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Staying Out Of The Trash: Better Retail Email Marketing

The divide between the retail industry and its customers is illustrated - even demarcated - by the language the two groups use to describe the emails that flow from the first group to the second. To us, they're “marketing emails”. To the customer, all too often, they're “junk” or “spam”. It's easy to see why. Marketing via email can, and should be properly targeted and relevant if it's going to have an impact.

It's also important to think about the ways customers are accessing email. The last few years have seen a move away from the desktop to mobile devices, and it's a trend that looks likely to continue. For retail marketers, competing for the attention of people on the move is more important than ever; but desktop computing isn't dead yet, and cross platform compatibility for marketing material is essential. ExactTarget's “Mobile Behavior Report” for 2013 highlights the fact that the vast majority of potential customers check their email on a smartphone on a daily basis; if retailers send out marketing emails that just don't grab the attention, they're going to get deleted.

For small and medium sized retailers, the effort you put into finding and communicating with customers is effort that you can't afford to waste. Building a reputation as a small business is hard, and poorly thought out email to customers is a fast way to spoil that reputation. So, let's take a look at three areas in which you can improve your email strategy.

1: Build a Great Mailing List

Permission, permission, permission. Those are the three magic words you need to remember in order to hold on to your reputation, if you're going to embark on an email marketing venture for your retail business. WODsuperstore, for example, is an online retailer that offers discounts to customers in return for email addresses; it's clear to the customer what the email request is about, and the addresses gathered are going to be relevant and well-targeted. In either a brick-and-mortar store or online, make it clear, at the point at which a customer is asked for their email address, that they may receive information from you in the future. And always include a way of being removed from an email list on any marketing mails you send out.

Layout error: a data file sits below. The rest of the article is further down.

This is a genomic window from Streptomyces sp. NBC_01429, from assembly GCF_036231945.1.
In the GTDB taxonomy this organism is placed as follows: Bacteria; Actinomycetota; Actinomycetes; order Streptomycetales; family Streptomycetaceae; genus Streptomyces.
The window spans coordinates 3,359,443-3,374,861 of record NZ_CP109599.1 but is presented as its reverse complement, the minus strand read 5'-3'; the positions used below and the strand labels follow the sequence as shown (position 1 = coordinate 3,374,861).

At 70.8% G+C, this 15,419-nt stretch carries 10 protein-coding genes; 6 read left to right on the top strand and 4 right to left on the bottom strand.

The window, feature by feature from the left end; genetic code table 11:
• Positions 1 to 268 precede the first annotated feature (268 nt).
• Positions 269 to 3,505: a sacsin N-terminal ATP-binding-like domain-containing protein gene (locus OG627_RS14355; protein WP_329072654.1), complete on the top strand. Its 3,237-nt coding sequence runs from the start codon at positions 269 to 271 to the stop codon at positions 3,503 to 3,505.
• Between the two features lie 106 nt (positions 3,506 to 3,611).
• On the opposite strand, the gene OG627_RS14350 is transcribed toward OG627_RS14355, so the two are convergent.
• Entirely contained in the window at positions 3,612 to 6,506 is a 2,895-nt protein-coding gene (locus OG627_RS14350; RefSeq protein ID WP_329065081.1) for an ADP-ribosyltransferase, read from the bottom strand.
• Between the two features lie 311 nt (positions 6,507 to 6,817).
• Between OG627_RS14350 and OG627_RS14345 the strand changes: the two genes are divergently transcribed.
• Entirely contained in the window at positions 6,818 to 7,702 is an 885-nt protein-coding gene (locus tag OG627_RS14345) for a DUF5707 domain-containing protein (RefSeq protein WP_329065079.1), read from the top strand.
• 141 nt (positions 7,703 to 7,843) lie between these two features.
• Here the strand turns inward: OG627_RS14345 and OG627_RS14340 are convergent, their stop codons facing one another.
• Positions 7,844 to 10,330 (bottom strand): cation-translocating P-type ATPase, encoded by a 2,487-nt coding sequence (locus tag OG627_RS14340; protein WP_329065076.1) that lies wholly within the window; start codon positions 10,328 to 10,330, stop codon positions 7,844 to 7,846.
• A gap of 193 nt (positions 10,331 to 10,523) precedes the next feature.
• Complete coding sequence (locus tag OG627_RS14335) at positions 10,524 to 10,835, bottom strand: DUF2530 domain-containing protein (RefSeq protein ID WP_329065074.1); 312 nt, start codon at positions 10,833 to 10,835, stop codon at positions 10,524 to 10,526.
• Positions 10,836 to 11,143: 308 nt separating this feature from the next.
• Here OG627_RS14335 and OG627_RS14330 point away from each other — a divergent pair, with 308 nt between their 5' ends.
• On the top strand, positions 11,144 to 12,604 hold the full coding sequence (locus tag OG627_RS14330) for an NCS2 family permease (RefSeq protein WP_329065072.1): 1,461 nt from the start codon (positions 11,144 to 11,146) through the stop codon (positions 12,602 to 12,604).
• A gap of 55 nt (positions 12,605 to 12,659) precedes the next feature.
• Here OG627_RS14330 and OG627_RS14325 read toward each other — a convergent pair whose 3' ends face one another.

2: Content & Timing

Easily navigable, engaging content is essential, with emails tailored for specific customers and content that works on smaller screens as well as it does on desktops. IGIGI, for example, is a fashion retailer that, according to retailtouchpoints.com, gets 40% of current traffic via mobile users, and is now using responsive web design as mobile visitors become mobile buyers. But email is also an inherently transient medium. Think how many you receive every day. Now think about how you decide whether to read them or not. How many do you actually mark for action - or act upon there and then? Now add the fact that we're talking about marketing emails, and you can see that yours have to be pretty exciting in order to get a customer to act. If you're running a fantastic online promotion next week, don't send out an email about it today. By this afternoon it'll have been read (or not), and by tomorrow i t'll have been forgotten. Far better to send that email the day before the promotion, as many overseas retailers do for Black Friday - or even on the morning itself, if you think it's more appropriate. Remember how quickly information goes stale.

3: What Went Right?

Following an email marketing exercise, whether it went fantastically well or flopped, you have an opportunity to learn something, and either tweak the system for even better results, or have a major rethink. Wording of emails is something retail marketers take very seriously; SimpleRelevance's Email Fail Report also reveals that the top five words used in marketing emails sent by 20 large retailers are 'Your', 'Daily', 'Extra', 'Special' and 'Deal'. Look at whether sending email on a specific day, or time of day, has had an effect; often, retailers find that they get a better response from customers by not sending out promotions on a Monday morning - very few people have the time or the inclination to respond positively then, whereas later in the week it may be a very different story.

Email can be a fantastic, fast, cheap and effective way of getting up-to-the-minute information to a huge number of potential customers, while spending a relatively tiny amount of time and money. For many of us, it's a gift - as long as you use it wisely.

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